I am working on producing a Summer bowl and a Winter bowl. The Summer bowl may eventually be made in porcelain but until I get a shape I am happy with I am going to continue to use stoneware. The Winter bowl has been made using black chunky clay, I am finding that I can thow with this clay without too much trouble especially if I use slip instead of water. Turning it is a little trickier but also not impossible. I tried throwing these bowls with stoneware and then adding a layer of the black chunky as a slip, mainly to keep costs down but I am not happy with the results, the beauty of the black clay is the way it tears and distorts around the edges whereas the stoneware looks too neat. I guess I am just going to have to get selling if I am going to continue to use the black clay.
Some images of the work I have been doing. The tall pieces were first then the plates, the overlayed thrown discs, individual discs then the teabowls.
The overlayed thrown discs are in a curved former which is maquette size and if the piece works I would plan to make it on a much larger scale. I have placed the pieces of ceramic which are going to be shaped and attached as handles at the sides, these will be attached with wire. I then moved on to testing porcelain discs and porcelain on crank. I started looking at clay properties as this was something that came up in my research at SWARCH. I was interested in the idea that it was the clay fabric which helped date a piece and also in the East/West refined porcelain/crude robust pottery idea. Eventually I would like to produce an installation based on all these ideas but for this project I am going to concentrate on making teabowls.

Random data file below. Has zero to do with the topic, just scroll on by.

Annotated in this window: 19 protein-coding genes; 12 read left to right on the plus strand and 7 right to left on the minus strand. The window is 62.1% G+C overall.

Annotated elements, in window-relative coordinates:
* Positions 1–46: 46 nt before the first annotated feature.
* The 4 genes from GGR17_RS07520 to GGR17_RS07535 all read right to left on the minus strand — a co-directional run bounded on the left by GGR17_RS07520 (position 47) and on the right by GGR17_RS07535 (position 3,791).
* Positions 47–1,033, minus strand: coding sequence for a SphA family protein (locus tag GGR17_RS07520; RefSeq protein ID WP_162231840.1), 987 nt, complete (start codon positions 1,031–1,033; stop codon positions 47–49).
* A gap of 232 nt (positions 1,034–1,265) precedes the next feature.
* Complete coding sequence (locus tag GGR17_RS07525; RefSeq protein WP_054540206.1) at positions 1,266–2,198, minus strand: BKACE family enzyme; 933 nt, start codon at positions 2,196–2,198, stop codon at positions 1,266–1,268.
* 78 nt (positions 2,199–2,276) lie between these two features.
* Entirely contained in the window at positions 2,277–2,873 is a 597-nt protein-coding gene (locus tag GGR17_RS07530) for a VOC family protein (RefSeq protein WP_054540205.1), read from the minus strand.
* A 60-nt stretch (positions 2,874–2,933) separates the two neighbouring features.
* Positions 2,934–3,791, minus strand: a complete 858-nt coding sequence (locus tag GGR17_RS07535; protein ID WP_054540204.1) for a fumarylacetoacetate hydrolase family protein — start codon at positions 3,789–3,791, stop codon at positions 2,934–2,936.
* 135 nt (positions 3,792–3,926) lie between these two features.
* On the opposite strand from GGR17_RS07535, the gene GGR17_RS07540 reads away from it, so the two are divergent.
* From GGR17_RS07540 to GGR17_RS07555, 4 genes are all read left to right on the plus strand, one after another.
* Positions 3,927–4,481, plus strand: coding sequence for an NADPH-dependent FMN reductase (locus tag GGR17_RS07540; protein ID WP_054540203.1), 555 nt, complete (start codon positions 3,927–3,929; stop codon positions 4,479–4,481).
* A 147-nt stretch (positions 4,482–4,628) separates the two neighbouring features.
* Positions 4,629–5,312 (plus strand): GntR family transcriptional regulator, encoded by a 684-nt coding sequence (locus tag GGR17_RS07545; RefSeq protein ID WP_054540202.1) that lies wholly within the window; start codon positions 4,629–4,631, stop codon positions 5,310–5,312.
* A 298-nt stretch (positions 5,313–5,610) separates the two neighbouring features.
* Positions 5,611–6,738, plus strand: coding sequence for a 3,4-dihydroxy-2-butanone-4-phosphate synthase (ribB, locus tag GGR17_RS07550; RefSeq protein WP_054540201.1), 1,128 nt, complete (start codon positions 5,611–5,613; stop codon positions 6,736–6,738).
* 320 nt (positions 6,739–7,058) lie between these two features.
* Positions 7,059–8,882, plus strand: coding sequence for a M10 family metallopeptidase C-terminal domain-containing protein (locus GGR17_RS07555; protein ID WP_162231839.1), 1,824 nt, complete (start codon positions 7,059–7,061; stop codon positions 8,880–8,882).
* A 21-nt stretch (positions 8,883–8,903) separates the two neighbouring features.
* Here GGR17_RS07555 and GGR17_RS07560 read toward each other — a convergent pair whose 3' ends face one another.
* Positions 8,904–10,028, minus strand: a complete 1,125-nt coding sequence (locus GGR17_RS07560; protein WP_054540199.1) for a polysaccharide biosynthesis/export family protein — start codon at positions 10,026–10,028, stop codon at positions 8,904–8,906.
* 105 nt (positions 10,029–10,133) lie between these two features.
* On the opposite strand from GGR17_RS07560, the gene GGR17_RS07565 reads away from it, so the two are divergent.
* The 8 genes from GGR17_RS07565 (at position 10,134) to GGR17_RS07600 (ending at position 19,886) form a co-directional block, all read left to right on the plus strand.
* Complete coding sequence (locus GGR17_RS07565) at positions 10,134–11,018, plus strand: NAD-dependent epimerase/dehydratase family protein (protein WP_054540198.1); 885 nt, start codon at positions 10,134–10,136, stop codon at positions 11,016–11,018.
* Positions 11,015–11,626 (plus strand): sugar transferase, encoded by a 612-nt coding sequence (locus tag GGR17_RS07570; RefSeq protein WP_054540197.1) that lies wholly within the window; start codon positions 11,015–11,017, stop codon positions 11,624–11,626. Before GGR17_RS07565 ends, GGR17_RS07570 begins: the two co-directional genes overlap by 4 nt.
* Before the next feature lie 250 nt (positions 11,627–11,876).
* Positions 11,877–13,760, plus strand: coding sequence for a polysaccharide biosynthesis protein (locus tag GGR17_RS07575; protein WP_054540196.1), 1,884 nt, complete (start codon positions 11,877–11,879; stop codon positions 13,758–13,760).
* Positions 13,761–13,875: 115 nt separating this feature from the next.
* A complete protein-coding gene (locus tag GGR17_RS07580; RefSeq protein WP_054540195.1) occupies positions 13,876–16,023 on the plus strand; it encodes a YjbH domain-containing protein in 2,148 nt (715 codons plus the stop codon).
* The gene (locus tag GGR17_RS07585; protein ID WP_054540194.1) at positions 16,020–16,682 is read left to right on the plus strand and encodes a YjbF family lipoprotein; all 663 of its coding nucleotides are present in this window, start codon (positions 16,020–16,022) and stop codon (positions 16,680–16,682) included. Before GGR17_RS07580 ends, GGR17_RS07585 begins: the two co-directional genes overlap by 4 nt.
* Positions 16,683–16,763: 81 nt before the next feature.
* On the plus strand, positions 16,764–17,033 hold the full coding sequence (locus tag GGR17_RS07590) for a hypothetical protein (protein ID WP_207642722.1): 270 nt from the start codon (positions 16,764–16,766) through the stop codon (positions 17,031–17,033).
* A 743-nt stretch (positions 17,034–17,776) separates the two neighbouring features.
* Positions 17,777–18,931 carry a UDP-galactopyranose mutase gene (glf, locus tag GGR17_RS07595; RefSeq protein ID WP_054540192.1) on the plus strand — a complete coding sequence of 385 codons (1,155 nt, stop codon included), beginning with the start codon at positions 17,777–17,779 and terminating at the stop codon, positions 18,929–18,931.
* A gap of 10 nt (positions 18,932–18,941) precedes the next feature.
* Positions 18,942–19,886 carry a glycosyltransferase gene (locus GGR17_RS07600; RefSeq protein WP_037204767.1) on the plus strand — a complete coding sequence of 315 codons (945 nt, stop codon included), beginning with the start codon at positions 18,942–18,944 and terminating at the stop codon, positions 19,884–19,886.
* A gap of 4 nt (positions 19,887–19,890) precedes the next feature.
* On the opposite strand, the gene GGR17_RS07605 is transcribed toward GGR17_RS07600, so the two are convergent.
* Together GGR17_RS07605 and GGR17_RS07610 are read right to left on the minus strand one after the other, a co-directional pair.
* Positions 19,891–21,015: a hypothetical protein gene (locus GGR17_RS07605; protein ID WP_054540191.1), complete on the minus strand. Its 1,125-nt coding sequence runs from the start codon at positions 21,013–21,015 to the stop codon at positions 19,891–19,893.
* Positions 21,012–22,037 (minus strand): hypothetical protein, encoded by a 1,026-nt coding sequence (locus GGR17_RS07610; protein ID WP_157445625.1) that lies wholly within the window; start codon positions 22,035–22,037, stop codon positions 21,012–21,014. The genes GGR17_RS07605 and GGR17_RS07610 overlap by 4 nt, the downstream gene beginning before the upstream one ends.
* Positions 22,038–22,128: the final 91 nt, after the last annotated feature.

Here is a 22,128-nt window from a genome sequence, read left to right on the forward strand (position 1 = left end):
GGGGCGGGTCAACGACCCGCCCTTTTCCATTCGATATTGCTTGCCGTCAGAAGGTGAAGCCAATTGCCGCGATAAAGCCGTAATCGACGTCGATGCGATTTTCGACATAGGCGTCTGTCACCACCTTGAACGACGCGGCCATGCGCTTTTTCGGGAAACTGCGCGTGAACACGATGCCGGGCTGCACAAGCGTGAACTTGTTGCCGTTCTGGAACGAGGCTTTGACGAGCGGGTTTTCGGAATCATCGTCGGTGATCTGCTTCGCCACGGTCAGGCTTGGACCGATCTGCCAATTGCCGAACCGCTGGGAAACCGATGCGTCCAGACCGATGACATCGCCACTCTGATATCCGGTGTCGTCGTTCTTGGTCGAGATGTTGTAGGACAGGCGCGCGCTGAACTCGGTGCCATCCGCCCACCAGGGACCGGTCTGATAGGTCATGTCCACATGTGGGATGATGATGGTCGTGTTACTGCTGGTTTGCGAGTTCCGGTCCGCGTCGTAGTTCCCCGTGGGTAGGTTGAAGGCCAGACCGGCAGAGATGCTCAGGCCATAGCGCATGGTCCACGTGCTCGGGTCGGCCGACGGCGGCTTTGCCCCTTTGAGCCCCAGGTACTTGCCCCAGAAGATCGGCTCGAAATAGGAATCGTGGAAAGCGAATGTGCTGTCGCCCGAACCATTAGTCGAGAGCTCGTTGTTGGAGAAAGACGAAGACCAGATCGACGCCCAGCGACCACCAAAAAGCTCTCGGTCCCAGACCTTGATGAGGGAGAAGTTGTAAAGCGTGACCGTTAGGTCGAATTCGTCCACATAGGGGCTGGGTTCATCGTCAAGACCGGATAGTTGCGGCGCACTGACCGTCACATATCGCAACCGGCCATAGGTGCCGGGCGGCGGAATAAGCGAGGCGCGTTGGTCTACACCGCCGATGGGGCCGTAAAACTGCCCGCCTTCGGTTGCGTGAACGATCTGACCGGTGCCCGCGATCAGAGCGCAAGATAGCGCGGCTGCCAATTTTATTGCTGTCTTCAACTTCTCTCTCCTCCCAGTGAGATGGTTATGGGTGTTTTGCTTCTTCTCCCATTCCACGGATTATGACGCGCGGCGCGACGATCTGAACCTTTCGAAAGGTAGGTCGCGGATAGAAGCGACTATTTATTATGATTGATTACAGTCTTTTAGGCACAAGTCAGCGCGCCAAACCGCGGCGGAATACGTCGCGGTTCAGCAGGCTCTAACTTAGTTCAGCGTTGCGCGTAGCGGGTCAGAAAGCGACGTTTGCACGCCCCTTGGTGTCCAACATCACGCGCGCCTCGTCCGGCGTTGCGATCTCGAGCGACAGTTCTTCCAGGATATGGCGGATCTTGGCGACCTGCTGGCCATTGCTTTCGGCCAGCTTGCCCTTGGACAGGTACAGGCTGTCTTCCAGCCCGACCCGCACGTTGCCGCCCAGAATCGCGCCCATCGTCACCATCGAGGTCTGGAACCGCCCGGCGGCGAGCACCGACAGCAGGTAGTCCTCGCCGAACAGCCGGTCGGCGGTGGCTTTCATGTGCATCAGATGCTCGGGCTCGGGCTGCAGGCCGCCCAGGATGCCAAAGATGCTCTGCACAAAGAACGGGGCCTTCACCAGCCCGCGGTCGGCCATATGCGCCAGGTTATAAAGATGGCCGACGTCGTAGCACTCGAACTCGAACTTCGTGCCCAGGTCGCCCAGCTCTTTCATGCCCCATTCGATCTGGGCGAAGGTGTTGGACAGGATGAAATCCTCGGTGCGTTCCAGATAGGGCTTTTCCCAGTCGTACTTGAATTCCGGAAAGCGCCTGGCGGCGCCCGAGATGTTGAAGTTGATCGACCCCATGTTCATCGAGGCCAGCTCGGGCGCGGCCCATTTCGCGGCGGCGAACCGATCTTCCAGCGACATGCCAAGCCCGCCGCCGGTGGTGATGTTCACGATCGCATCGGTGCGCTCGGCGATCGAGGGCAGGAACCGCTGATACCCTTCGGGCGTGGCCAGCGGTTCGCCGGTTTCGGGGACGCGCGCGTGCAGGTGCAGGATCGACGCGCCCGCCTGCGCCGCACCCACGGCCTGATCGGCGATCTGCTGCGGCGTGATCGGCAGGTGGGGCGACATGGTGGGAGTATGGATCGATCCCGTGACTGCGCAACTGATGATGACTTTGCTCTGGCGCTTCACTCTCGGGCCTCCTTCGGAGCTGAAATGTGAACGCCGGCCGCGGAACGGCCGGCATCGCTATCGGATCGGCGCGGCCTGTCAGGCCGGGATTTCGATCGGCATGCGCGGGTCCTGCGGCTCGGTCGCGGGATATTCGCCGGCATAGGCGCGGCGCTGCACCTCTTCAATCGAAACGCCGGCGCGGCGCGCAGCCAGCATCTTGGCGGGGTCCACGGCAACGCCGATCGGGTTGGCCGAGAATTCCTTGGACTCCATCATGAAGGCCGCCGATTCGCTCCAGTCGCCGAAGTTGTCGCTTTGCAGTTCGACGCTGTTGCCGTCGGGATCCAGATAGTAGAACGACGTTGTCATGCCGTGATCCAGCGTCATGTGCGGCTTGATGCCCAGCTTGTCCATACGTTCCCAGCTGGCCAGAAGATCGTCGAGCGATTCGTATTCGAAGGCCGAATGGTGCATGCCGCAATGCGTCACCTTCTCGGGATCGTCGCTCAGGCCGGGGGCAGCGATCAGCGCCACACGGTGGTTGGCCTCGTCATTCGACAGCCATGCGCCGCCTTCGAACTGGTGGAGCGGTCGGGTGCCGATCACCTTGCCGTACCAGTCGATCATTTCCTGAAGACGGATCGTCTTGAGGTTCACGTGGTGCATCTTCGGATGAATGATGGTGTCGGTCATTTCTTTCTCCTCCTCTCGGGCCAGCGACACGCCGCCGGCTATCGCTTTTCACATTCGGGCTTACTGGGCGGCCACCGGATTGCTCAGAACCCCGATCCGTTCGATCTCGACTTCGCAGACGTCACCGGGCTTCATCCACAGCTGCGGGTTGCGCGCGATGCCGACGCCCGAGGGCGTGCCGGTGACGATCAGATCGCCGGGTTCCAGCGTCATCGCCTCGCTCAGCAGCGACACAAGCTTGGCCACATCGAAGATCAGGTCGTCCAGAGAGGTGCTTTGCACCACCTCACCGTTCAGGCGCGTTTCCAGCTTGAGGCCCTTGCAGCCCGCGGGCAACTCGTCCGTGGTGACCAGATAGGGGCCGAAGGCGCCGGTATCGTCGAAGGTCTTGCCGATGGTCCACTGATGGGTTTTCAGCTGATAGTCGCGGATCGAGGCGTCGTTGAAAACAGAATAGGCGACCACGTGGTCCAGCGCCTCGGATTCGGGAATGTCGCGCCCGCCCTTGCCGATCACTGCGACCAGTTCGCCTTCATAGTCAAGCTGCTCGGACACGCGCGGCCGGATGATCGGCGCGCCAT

My next step is to start throwing with black chunky clay with a thin layer of porcelain thrown on the inside. I also have some sodium silicate to try out (apparently it can produce a cracked effect on the outside of a pot when thrown from the inside). I have begun to look into where I might source mica (this is proving very difficult) and quartz which is more like a coarse sand than in powder form. I have had some success with the quartz as I believe you can buy builders white silica sand which sounds similar to what I am looking for. I would also like to test using crushed shell as an addition. I then want to produce a more refined looking white teabowl with a blue glaze on the inside to echo the colours in the fragments. Finally I have been looking at the illustrations of pottery in various archaeology books and would like to incorporate them; perhaps by producing my own illustrations of the piece I have made which could then be applied using a lithography technique I have used before.
I have just found the most amazing use of pottery sherds (and yes sherds is the correct term) please see link:
Please can you let me know any family sayings, quotes or poems you may have and their meaning and significance to you. Here are some of mine:
‘old me ‘and and call me Charlie’ I need to work on the cockney accent
‘It aint all lavender’ I discovered this was a title to a song by Joseph Tabrar written in 1894, I can’t find all the lyrics though so if anyone knows them please let me know.
‘Oh my giddy aunt’
‘I’ll be two shakes of a lambs tail’
‘All get east aldgate out’
‘Remember you’re British’
‘I’ll ‘ave your guts for garters’
‘I’ll slap you with a wet lettuce’
‘Stone the flammin crows’